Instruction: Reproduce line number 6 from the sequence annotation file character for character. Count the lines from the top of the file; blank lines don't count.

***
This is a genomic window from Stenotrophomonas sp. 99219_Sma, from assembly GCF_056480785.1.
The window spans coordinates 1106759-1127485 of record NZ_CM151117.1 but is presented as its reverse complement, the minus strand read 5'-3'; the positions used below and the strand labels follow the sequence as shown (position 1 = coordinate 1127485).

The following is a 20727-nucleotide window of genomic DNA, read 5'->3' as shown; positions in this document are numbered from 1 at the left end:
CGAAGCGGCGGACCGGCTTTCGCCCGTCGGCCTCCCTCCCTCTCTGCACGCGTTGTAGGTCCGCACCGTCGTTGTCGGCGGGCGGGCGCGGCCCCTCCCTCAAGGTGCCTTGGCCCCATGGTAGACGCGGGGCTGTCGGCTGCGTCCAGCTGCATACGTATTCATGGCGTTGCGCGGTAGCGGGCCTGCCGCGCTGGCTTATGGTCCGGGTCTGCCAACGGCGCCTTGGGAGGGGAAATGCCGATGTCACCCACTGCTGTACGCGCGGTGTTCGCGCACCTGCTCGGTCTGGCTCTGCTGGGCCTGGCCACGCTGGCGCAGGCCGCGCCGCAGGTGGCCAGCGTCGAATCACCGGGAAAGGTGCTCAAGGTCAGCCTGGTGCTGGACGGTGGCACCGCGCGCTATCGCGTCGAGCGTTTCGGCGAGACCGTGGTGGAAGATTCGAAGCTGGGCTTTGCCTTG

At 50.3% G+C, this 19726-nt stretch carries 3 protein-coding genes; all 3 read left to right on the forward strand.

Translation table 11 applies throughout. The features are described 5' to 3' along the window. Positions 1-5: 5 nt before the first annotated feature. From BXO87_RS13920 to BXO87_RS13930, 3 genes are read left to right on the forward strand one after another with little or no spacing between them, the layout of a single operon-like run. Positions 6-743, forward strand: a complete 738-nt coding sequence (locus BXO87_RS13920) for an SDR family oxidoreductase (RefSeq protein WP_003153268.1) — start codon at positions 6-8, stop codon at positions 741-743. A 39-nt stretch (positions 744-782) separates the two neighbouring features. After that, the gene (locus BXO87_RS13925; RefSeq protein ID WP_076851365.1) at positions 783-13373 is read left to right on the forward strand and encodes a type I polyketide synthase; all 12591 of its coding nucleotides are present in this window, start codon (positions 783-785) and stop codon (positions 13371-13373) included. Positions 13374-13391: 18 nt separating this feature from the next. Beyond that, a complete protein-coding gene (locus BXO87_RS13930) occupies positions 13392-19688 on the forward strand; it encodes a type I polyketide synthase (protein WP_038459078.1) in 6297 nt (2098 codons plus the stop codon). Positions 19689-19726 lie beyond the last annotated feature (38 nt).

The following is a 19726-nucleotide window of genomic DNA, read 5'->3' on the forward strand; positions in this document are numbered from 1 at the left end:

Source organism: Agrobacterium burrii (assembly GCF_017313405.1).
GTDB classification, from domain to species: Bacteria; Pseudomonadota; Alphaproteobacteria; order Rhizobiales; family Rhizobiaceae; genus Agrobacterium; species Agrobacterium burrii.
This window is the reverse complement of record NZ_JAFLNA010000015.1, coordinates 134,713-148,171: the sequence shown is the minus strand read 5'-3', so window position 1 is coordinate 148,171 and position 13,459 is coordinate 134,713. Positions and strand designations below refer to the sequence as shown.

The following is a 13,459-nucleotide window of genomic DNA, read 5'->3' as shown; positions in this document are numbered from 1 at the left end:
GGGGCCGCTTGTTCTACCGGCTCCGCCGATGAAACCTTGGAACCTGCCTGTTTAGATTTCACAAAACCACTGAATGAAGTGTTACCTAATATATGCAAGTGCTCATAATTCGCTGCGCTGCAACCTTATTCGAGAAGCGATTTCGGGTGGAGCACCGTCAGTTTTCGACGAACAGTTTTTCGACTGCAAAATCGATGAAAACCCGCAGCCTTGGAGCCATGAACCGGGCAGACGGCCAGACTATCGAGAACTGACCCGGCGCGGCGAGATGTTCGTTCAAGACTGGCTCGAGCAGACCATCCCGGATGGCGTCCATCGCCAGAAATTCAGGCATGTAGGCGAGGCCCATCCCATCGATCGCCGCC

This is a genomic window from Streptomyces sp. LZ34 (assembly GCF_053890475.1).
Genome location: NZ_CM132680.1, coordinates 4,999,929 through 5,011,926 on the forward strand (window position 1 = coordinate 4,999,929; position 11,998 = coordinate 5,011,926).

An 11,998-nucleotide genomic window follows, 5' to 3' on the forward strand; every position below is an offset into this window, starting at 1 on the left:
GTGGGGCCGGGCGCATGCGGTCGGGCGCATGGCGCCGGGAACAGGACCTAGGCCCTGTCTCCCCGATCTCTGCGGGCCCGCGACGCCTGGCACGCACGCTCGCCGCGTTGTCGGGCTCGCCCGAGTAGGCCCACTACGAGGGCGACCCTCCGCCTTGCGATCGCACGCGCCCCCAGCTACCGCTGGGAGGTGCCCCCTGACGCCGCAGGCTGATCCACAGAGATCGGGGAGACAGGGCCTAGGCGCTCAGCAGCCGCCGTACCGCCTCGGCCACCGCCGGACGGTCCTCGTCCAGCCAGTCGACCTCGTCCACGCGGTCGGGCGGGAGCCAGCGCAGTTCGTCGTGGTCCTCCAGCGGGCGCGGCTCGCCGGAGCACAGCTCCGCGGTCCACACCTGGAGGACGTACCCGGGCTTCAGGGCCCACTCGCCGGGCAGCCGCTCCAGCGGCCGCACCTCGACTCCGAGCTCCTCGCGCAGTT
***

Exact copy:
Translation table 11 applies throughout. The features are described 5' to 3' along the window. Positions 1-5: 5 nt before the first annotated feature. From BXO87_RS13920 to BXO87_RS13930, 3 genes are read left to right on the forward strand one after another with little or no spacing between them, the layout of a single operon-like run. Positions 6-743, forward strand: a complete 738-nt coding sequence (locus BXO87_RS13920) for an SDR family oxidoreductase (RefSeq protein WP_003153268.1) — start codon at positions 6-8, stop codon at positions 741-743. A 39-nt stretch (positions 744-782) separates the two neighbouring features. After that, the gene (locus BXO87_RS13925; RefSeq protein ID WP_076851365.1) at positions 783-13373 is read left to right on the forward strand and encodes a type I polyketide synthase; all 12591 of its coding nucleotides are present in this window, start codon (positions 783-785) and stop codon (positions 13371-13373) included. Positions 13374-13391: 18 nt separating this feature from the next. Beyond that, a complete protein-coding gene (locus BXO87_RS13930) occupies positions 13392-19688 on the forward strand; it encodes a type I polyketide synthase (protein WP_038459078.1) in 6297 nt (2098 codons plus the stop codon). Positions 19689-19726 lie beyond the last annotated feature (38 nt).